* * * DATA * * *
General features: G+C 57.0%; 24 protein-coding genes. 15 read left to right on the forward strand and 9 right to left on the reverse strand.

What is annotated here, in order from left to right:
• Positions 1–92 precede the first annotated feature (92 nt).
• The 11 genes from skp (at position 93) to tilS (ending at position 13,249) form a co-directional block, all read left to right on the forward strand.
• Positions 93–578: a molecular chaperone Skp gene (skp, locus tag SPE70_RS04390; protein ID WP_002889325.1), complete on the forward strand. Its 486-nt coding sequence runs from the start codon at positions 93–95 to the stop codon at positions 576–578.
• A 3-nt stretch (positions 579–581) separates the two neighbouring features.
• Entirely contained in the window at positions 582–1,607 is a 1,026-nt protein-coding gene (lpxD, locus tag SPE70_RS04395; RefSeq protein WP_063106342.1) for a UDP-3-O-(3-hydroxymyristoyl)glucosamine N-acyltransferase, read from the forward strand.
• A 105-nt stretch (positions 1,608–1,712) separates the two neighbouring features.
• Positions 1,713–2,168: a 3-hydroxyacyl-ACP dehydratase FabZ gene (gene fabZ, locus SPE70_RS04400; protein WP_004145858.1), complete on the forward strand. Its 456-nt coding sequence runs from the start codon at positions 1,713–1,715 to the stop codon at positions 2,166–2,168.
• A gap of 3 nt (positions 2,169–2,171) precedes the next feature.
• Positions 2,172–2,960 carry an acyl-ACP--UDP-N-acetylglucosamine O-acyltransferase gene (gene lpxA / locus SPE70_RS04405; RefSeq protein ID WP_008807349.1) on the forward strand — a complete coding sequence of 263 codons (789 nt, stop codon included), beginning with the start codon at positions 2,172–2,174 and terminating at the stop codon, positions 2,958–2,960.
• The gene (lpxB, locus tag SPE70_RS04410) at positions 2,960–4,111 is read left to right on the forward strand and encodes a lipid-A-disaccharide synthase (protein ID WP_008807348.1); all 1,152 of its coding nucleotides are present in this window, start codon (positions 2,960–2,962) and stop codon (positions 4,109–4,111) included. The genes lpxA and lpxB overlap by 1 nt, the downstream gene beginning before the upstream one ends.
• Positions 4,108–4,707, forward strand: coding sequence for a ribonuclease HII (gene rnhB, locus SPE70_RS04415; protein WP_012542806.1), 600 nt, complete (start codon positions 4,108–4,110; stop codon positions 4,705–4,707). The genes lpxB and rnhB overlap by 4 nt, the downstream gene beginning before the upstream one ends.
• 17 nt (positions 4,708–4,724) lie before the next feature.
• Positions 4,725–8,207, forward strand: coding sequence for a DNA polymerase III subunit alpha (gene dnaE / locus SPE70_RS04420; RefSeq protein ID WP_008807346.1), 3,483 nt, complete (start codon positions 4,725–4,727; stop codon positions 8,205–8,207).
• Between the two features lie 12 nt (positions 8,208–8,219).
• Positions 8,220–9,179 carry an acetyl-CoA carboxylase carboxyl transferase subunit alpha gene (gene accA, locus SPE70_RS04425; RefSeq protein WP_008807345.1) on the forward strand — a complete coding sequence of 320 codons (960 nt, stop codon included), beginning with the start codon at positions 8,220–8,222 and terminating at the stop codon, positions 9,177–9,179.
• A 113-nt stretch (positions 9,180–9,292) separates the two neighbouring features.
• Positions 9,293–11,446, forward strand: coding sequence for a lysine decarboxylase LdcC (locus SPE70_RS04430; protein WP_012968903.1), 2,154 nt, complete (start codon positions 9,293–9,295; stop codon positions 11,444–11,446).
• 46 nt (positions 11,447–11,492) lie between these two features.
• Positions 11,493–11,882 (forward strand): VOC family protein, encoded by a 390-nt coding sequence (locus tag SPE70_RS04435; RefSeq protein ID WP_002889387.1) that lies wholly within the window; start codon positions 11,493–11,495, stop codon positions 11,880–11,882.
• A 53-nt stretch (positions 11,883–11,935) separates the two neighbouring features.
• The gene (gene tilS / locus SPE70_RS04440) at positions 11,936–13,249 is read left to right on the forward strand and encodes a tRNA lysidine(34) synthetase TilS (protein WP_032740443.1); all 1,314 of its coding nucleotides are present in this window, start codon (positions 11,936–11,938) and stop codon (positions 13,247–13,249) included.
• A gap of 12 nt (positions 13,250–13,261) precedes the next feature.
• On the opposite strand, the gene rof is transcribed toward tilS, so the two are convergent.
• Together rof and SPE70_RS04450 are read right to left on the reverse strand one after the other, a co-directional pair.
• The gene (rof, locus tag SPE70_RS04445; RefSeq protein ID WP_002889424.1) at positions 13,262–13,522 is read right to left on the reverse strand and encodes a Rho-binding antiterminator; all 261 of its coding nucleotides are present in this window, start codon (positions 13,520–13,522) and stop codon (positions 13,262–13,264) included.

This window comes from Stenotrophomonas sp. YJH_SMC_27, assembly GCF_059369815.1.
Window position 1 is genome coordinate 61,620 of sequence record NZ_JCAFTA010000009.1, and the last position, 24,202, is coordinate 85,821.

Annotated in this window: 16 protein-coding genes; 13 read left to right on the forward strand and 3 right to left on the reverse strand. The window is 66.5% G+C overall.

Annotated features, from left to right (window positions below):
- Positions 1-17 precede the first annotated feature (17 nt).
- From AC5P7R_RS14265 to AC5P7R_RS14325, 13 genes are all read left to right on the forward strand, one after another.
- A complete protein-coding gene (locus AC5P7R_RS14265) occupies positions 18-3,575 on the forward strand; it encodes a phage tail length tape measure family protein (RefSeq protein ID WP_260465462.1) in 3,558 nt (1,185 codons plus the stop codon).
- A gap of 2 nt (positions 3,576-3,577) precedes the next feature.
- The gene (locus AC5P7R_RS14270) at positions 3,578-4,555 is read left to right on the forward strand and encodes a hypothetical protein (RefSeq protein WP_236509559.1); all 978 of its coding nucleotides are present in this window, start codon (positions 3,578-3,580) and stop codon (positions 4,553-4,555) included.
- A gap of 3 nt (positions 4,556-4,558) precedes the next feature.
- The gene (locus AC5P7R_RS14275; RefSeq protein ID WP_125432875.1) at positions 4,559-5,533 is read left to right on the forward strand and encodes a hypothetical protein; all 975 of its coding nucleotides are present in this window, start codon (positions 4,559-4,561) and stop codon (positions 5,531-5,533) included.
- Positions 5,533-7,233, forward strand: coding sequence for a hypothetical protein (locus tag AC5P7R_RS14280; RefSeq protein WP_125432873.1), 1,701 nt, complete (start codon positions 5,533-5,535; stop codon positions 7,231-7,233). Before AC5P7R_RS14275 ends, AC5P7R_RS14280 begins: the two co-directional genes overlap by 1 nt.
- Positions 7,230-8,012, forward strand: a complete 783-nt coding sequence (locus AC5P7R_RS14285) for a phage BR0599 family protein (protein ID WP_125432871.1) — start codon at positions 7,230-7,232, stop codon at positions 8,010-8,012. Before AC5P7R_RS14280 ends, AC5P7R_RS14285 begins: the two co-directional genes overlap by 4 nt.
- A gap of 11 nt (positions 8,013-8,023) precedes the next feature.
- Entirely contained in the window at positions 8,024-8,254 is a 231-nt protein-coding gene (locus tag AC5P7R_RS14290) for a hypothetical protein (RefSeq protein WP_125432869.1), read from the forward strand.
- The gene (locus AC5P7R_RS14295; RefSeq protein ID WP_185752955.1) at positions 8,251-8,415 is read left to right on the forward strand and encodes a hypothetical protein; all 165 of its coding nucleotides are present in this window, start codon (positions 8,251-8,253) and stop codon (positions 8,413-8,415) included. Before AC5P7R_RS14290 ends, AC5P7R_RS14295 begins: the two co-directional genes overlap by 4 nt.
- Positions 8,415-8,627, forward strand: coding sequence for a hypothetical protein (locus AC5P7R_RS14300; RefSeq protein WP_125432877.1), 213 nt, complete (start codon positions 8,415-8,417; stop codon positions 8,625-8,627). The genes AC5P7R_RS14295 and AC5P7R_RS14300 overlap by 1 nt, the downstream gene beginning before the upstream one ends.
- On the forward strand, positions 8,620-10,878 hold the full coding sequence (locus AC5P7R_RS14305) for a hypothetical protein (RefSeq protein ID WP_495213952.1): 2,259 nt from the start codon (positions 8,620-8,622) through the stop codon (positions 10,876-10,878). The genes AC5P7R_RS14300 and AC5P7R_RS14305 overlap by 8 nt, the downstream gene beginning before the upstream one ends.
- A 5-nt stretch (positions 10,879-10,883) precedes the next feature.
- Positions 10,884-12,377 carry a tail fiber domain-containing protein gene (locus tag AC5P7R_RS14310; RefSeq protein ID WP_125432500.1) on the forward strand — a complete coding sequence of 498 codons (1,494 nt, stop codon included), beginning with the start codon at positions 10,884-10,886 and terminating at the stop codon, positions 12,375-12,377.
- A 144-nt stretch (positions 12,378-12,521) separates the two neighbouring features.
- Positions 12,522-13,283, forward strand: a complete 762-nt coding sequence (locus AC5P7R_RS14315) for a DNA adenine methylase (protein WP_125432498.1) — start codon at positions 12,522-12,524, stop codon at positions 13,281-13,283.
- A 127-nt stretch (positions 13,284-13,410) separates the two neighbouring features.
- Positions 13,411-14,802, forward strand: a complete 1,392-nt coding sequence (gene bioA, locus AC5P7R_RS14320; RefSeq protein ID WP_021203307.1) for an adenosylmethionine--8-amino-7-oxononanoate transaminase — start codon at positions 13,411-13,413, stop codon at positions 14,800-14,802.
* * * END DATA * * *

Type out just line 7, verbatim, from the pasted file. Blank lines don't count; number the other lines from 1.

• Entirely contained in the window at positions 582–1,607 is a 1,026-nt protein-coding gene (lpxD, locus tag SPE70_RS04395; RefSeq protein WP_063106342.1) for a UDP-3-O-(3-hydroxymyristoyl)glucosamine N-acyltransferase, read from the forward strand.